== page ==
There are neural connections
between the brain areas that process the visual shapes of
objects (this includes letter shapes) and word sounds. These
'fuzzy' connections also extend into two nearby motor areas of the brain:
those that control the sequence of muscle movements required
for hand gestures and those for the muscles of the mouth,
lips and tongue. Synkinesia (to move together) is the term used for the effects
caused by this neural cross-activation. Professor Ramachandran
talked about these connections in the Reith lecture he
gave in 2003: www.bbc.co.uk/radio4/reith2003/lecturer.shtml
N.B.Don't confuse synkinesia with synesthesia, which is where two or more bodily senses are neurally coupled, for example, in grapheme-colour synesthesia, letters or numbers are perceived as inherently colored (Wiki)
Charles Darwin, himself, pointed out that when we cut paper
with scissors, our jaws may clench and unclench unconsciously as
if to echo the hand movements (Scientific
American). Synkinesia also explains the tongue-out
position that many children adopt whilst they are drawing
and writing and why babies who are born deaf, 'babble' using
gesture and hand movements (D. McGuinness
2004 p41) The hand movements we use during conversation
reveal the gestural origins of language.
Diane McGuinness explains multi-sensory learning:
''The cognitive systems of the brain rely on cross-modal processing to form what are known as "routines" or "subroutines" -- which are carried out in the dendrites in "neural circuits." In a complex act, various subroutines/circuits are linked up in the brain (via neural pathways), because each one of them occurs in a different region. Thus, if you teach phonemes linked to letters, and reinforce this via writing, you have connected up the auditory cortex language areas of the medial left hemisphere, (phonemic analysis and synthesis already in place because of language), with something NEW - i.e. visual symbols (not ordinarily part of language processing) which engage the posterior occipital regions of the brain responsible for visual pattern analysis, and then link both to a kinesthetic response by writing what you hear and see, which engages the fine motor processing systems governed by the motor cortex (usually left hemisphere superior motor gyrus). When you link all three as you process text (or generate text via writing), these three systems of the brain "cooperate" and reinforce one another, and this doubles the speed of learning. You have three different parts of the brain (plus their subsidiary regions) acting in tandem''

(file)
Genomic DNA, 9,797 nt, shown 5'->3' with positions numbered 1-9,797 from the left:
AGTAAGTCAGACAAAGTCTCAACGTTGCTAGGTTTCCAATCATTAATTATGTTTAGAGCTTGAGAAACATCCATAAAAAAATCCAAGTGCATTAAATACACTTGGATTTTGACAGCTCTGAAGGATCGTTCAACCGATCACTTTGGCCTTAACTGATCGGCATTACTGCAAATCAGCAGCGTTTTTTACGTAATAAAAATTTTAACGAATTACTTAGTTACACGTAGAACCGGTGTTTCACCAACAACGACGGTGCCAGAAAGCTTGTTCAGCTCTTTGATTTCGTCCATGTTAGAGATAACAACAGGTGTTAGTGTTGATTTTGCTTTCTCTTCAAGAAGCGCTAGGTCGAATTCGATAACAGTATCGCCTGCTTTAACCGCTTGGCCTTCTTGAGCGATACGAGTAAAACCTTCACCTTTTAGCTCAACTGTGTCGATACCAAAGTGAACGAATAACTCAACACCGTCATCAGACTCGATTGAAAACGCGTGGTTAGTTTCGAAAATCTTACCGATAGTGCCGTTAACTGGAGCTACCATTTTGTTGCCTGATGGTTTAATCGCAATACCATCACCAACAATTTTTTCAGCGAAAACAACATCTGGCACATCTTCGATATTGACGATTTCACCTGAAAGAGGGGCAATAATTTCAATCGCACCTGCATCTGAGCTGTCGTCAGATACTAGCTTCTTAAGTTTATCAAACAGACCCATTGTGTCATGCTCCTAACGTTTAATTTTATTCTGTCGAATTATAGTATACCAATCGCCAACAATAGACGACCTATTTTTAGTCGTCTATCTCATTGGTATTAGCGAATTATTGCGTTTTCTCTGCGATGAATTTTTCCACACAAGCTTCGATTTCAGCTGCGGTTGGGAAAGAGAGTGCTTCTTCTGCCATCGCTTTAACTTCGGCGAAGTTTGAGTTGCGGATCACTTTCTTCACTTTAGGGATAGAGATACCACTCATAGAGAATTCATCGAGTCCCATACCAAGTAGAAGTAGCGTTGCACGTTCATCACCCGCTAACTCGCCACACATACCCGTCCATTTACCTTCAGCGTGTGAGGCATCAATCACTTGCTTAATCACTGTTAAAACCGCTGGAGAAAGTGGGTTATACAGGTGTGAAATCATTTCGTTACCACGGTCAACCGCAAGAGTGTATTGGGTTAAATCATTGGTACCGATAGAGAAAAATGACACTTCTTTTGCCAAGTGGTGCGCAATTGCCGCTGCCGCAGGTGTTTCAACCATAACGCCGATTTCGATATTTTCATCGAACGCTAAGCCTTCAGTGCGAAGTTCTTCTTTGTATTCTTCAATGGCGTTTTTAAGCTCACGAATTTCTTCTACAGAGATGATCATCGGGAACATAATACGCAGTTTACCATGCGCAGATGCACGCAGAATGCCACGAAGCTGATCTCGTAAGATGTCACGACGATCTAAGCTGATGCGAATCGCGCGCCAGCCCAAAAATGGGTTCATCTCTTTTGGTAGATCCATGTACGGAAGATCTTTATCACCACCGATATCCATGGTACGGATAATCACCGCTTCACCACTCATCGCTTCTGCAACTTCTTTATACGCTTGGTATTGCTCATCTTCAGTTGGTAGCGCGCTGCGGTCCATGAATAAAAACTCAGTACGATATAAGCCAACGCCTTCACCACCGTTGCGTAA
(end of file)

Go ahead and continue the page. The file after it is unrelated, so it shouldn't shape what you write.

Now that is known that our vision, hearing, mouth
and hand muscles are all linked and cross-activated in the
brain, it becomes obvious
why it is so important to use a multi-sensory
method which includes audibly sounding out whilst
HANDwriting the spellings when teaching early reading and
writing. ''(C)hildren find it easier to remember
spellings if they can remember the movement of the hand in
forming the word; hence the reason most people, when asked
to spell a difficult word, prefer to write it down. Janet
Townend, past head of training at Dyslexia Action, says
this kind of multi-sensory approach is particularly helpful
for dyslexic children. "Fluency of writing helps with
fluency of spelling," she says. "If children can
see words on the page, feel them in their mouth and experience
the movement of writing as well, that helps enormously with
spelling" (TES Friday 12/11/04
Forming invisible letter shapes in the air, on a textured board or on a person's
back/forearm, is not a useful activity. Memory for letter shapes can be greatly
improved by creating cross modal connections, but two or more
sensory modes must be connected at the same time; real writing
is movement made visible. (McGuinness.
What to do about the boy who hates writing
''Aside from a tiny percentage (2%?) of children with very
special needs, the reason why kids struggle with getting stuff
down on paper is that the process of linking sounds to
spellings has not been automatised in the early years and
that’s the fault of poor pedagogy''
Don't expect creative/independent writing too early.
Tom Burkard bemoans invented spelling and creative writing in
the early years. ''Making children write
before they can spell makes no more sense than giving them
books before they can decode''
Doing dictation doesn't make you a dictator.
Definition of writing: 'A system of more or less permanent marks used to represent an utterance in such a way that it can be recovered more or less exactly without the intervention of the utterer.' P Daniels. The World’s Writing Systems p21
Link to Handwriting | Spelling